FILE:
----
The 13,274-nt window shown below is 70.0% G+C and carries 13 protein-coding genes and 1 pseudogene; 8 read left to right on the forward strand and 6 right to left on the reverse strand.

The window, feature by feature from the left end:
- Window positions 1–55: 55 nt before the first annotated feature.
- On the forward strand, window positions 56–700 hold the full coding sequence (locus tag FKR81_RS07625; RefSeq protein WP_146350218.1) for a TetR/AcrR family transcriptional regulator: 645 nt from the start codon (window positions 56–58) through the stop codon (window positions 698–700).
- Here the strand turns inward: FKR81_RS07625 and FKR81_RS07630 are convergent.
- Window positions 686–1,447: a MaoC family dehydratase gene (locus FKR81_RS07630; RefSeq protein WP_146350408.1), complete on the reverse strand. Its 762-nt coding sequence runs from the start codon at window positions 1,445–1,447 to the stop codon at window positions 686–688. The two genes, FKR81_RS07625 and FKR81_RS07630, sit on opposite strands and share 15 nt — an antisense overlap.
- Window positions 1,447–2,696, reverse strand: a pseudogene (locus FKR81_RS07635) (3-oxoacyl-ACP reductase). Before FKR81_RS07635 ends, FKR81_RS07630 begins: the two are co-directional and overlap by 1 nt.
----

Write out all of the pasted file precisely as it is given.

The 13,274-nt window shown below is 70.0% G+C and carries 13 protein-coding genes and 1 pseudogene; 8 read left to right on the forward strand and 6 right to left on the reverse strand.

The window, feature by feature from the left end:
- Window positions 1–55: 55 nt before the first annotated feature.
- On the forward strand, window positions 56–700 hold the full coding sequence (locus tag FKR81_RS07625; RefSeq protein WP_146350218.1) for a TetR/AcrR family transcriptional regulator: 645 nt from the start codon (window positions 56–58) through the stop codon (window positions 698–700).
- Here the strand turns inward: FKR81_RS07625 and FKR81_RS07630 are convergent.
- Window positions 686–1,447: a MaoC family dehydratase gene (locus FKR81_RS07630; RefSeq protein WP_146350408.1), complete on the reverse strand. Its 762-nt coding sequence runs from the start codon at window positions 1,445–1,447 to the stop codon at window positions 686–688. The two genes, FKR81_RS07625 and FKR81_RS07630, sit on opposite strands and share 15 nt — an antisense overlap.
- Window positions 1,447–2,696, reverse strand: a pseudogene (locus FKR81_RS07635) (3-oxoacyl-ACP reductase). Before FKR81_RS07635 ends, FKR81_RS07630 begins: the two are co-directional and overlap by 1 nt.